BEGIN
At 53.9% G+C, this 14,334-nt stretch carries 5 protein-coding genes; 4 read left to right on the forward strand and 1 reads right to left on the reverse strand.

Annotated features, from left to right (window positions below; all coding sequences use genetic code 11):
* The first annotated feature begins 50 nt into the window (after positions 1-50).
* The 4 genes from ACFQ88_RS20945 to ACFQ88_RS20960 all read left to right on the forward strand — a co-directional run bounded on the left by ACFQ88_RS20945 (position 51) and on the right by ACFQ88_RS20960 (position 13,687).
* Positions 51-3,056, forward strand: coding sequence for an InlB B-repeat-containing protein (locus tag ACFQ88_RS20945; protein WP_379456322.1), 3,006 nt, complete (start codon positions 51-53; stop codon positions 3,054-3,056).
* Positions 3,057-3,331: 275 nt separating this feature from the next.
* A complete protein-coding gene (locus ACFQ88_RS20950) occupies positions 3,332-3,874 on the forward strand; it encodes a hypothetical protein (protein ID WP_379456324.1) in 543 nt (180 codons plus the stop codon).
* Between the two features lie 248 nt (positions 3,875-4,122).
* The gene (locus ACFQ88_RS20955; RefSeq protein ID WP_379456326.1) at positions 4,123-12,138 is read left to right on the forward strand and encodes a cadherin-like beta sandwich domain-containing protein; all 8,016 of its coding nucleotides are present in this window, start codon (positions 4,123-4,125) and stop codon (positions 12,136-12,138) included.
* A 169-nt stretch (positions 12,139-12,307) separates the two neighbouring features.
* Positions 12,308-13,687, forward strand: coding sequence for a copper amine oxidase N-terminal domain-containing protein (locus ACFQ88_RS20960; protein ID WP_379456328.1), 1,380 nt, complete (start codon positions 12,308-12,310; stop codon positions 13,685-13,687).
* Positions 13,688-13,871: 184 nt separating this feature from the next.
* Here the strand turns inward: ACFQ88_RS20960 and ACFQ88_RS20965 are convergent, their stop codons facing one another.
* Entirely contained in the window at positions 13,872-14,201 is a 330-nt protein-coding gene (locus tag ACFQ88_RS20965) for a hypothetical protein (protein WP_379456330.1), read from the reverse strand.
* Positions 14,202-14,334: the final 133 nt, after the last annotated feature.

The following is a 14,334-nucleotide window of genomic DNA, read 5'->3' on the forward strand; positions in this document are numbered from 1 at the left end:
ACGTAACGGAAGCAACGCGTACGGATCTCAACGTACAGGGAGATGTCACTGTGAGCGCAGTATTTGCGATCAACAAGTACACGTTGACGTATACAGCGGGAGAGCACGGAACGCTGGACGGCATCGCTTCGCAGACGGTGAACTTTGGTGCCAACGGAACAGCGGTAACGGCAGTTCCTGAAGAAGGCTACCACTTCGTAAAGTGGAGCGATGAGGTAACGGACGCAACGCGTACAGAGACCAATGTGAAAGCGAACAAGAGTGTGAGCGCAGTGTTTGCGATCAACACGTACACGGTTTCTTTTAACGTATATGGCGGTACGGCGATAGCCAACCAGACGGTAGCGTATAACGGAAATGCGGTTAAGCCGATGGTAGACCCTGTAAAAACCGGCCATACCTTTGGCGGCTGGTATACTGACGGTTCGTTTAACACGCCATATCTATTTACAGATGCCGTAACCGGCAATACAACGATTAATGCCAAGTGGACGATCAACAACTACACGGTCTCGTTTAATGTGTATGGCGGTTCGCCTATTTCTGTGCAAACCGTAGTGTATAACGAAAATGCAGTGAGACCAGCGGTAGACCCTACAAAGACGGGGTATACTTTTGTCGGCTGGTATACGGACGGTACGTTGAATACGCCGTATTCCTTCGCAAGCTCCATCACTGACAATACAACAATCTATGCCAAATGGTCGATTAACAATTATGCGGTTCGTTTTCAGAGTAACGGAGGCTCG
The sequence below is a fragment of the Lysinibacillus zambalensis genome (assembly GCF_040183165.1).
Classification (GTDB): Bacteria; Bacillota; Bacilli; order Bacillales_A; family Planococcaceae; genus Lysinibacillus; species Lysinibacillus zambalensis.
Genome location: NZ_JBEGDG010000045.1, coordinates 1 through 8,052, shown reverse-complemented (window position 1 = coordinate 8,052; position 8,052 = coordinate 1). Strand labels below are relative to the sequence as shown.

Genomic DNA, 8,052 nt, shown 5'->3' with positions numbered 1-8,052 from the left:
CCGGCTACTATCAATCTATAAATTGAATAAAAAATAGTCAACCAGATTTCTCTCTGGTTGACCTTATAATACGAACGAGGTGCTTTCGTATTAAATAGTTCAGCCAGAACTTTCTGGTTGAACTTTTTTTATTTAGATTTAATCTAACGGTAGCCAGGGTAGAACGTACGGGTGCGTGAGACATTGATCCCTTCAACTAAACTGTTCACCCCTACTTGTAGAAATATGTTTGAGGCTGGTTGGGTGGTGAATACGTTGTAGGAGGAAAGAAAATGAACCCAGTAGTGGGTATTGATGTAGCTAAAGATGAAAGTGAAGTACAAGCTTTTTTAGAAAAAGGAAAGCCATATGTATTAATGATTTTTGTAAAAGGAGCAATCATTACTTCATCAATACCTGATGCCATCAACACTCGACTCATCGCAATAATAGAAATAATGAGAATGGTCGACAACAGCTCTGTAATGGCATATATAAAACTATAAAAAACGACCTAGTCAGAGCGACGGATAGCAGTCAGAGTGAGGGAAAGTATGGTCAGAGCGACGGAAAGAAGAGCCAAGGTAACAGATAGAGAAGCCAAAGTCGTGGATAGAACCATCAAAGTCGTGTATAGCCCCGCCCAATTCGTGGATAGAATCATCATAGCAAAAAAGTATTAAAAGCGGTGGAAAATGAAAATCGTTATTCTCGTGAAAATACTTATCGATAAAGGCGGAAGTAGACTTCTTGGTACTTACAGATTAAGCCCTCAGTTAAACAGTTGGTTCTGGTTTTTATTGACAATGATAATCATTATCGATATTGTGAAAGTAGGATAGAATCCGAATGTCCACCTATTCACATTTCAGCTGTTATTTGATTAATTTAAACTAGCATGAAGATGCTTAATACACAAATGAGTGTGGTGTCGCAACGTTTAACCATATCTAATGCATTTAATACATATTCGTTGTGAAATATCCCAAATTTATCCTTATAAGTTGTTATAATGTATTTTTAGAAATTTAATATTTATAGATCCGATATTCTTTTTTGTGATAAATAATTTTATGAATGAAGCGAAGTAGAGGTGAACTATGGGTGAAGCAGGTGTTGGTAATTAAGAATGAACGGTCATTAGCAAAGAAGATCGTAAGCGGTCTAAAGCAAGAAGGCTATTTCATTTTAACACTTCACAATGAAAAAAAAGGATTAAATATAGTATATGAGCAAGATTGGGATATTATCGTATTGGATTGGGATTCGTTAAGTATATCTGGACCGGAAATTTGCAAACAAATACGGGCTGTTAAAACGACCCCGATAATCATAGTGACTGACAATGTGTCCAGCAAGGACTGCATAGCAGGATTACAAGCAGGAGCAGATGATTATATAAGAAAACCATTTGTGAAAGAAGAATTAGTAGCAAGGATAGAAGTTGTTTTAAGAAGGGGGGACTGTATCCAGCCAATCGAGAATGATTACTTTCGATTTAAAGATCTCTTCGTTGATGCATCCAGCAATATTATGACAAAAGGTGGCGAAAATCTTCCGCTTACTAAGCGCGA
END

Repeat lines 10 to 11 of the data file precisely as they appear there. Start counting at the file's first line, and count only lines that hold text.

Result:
* A 169-nt stretch (positions 12,139-12,307) separates the two neighbouring features.
* Positions 12,308-13,687, forward strand: coding sequence for a copper amine oxidase N-terminal domain-containing protein (locus ACFQ88_RS20960; protein ID WP_379456328.1), 1,380 nt, complete (start codon positions 12,308-12,310; stop codon positions 13,685-13,687).